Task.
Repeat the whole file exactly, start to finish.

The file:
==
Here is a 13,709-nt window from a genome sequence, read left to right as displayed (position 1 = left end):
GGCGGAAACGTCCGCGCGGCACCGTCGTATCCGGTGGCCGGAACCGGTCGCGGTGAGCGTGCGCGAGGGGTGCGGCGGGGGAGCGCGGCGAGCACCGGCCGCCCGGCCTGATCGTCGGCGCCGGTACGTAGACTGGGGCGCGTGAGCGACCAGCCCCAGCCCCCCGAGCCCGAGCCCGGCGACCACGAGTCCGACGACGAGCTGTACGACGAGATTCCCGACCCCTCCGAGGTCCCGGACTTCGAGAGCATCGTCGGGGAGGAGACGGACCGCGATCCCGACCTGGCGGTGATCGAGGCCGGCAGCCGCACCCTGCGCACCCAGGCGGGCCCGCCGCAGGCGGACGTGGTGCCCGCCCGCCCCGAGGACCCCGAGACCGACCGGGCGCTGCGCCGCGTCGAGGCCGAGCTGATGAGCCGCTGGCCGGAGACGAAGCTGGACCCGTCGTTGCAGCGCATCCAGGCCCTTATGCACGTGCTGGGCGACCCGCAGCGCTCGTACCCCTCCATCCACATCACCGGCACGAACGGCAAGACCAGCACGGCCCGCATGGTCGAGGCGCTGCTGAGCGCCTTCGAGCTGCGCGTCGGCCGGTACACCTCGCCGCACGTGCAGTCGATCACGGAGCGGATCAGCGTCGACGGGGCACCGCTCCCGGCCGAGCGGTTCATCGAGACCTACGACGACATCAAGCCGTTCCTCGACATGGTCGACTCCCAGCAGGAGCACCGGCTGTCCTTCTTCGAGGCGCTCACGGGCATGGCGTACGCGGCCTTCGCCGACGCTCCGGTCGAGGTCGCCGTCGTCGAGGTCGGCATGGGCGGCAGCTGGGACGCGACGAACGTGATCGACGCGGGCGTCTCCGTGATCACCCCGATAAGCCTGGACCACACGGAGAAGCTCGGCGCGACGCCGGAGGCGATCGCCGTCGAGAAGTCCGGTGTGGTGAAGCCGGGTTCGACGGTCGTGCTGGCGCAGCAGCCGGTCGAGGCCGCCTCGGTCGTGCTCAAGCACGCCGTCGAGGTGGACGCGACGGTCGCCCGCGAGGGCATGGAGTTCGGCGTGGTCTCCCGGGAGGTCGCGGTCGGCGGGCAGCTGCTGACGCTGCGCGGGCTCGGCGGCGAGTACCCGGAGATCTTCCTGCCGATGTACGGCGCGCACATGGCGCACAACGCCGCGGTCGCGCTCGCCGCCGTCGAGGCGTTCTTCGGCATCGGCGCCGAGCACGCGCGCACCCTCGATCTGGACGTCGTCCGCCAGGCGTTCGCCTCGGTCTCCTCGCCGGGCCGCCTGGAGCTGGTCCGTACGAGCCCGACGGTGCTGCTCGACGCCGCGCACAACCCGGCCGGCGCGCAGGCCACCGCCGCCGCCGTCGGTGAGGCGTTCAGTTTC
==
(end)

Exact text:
Here is a 13,709-nt window from a genome sequence, read left to right as displayed (position 1 = left end):
GGCGGAAACGTCCGCGCGGCACCGTCGTATCCGGTGGCCGGAACCGGTCGCGGTGAGCGTGCGCGAGGGGTGCGGCGGGGGAGCGCGGCGAGCACCGGCCGCCCGGCCTGATCGTCGGCGCCGGTACGTAGACTGGGGCGCGTGAGCGACCAGCCCCAGCCCCCCGAGCCCGAGCCCGGCGACCACGAGTCCGACGACGAGCTGTACGACGAGATTCCCGACCCCTCCGAGGTCCCGGACTTCGAGAGCATCGTCGGGGAGGAGACGGACCGCGATCCCGACCTGGCGGTGATCGAGGCCGGCAGCCGCACCCTGCGCACCCAGGCGGGCCCGCCGCAGGCGGACGTGGTGCCCGCCCGCCCCGAGGACCCCGAGACCGACCGGGCGCTGCGCCGCGTCGAGGCCGAGCTGATGAGCCGCTGGCCGGAGACGAAGCTGGACCCGTCGTTGCAGCGCATCCAGGCCCTTATGCACGTGCTGGGCGACCCGCAGCGCTCGTACCCCTCCATCCACATCACCGGCACGAACGGCAAGACCAGCACGGCCCGCATGGTCGAGGCGCTGCTGAGCGCCTTCGAGCTGCGCGTCGGCCGGTACACCTCGCCGCACGTGCAGTCGATCACGGAGCGGATCAGCGTCGACGGGGCACCGCTCCCGGCCGAGCGGTTCATCGAGACCTACGACGACATCAAGCCGTTCCTCGACATGGTCGACTCCCAGCAGGAGCACCGGCTGTCCTTCTTCGAGGCGCTCACGGGCATGGCGTACGCGGCCTTCGCCGACGCTCCGGTCGAGGTCGCCGTCGTCGAGGTCGGCATGGGCGGCAGCTGGGACGCGACGAACGTGATCGACGCGGGCGTCTCCGTGATCACCCCGATAAGCCTGGACCACACGGAGAAGCTCGGCGCGACGCCGGAGGCGATCGCCGTCGAGAAGTCCGGTGTGGTGAAGCCGGGTTCGACGGTCGTGCTGGCGCAGCAGCCGGTCGAGGCCGCCTCGGTCGTGCTCAAGCACGCCGTCGAGGTGGACGCGACGGTCGCCCGCGAGGGCATGGAGTTCGGCGTGGTCTCCCGGGAGGTCGCGGTCGGCGGGCAGCTGCTGACGCTGCGCGGGCTCGGCGGCGAGTACCCGGAGATCTTCCTGCCGATGTACGGCGCGCACATGGCGCACAACGCCGCGGTCGCGCTCGCCGCCGTCGAGGCGTTCTTCGGCATCGGCGCCGAGCACGCGCGCACCCTCGATCTGGACGTCGTCCGCCAGGCGTTCGCCTCGGTCTCCTCGCCGGGCCGCCTGGAGCTGGTCCGTACGAGCCCGACGGTGCTGCTCGACGCCGCGCACAACCCGGCCGGCGCGCAGGCCACCGCCGCCGCCGTCGGTGAGGCGTTCAGTTTC